The board game (1860)

I was visiting my brother and his family last weekend, and after dinner we played a game my sister-in-law had salvaged from a thrift store: Go to the Head of the Class. The board reminded me of Around the World, which you probably remember from such high school romps as “Learn Your Spanish Verb Conjugations” or “Master the Names Associated with the Holy Roman Empire.” The game, while fun, is actually quite complicated and took us about two hours to complete, mostly because of the bizarre affinity in the question bank for musical composers (Irving Berlin’s name came up an abnormal number of times) as well as the stiff penalties associated with a lack of enthusiasm for musical theater popular to 1967 board game aficionados.

I joked to my niece that board games were the internet when I was growing up, an observation that produced the proper level of eye rolling (excessive).


I realized that I didn’t even know what the first board game was. It is The Checkered Game of Life by Mr. Milton Bradley himself, ca. 1860. It’s preceded by any number of checkers varieties, which it undoubtedly copies (“checkered” as in “game board resembling a checker board”), but it includes such quintessentially upbeat American outcomes as “Prison,” “Ruin,” and “Disgrace” (see also “checkered” as in “marked by periods of varied fortune or discreditable incidents”). The perfect game for the city on the hill.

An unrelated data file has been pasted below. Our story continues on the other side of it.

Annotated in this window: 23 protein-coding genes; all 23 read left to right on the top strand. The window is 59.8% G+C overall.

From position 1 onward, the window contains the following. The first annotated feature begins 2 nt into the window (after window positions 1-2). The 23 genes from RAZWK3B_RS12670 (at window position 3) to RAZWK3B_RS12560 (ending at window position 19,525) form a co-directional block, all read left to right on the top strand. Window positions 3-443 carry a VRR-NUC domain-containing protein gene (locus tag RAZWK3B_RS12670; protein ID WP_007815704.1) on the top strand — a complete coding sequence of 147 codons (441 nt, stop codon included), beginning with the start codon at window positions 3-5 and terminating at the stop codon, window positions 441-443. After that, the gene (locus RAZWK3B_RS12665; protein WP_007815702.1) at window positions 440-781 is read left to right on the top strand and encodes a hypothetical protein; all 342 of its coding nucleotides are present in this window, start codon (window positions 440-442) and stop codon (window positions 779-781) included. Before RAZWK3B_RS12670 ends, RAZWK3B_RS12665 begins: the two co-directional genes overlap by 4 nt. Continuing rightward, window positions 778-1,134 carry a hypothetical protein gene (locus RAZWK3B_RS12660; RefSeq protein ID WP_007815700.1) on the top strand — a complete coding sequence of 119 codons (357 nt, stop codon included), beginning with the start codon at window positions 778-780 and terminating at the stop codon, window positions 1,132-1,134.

The first version of Monopoly was an anti-capitalist teaching tool co-opted by Parker Brothers. I’m not sure it comes across with the same message now, having just played a Star Wars version with my nephew last Christmas. At least you learn math; does Fortnyte teach you that? I think not (but I know not either, nor am I sure I spelled the name of that video game correctly).

I owe countless hours of childhood happiness to Milton Bradley and Parker Brothers, playing games like Axis and Allies, Fortress America, Shogun, and Conquest of the Empire. I still love Risk, but find little opportunity to play it having few friends (grad school).

I occasionally see people playing European-style board games that emphasize cooperation, but for me the American board game emphasizing ruthless dominance, backstabbing, and arbitrarily complex rules (though Euro games have made headway there) have a special place as the games of my youth. If only we could take out our frustrations via a board game about Feudal Japan instead of endless rage spirals on Twitter.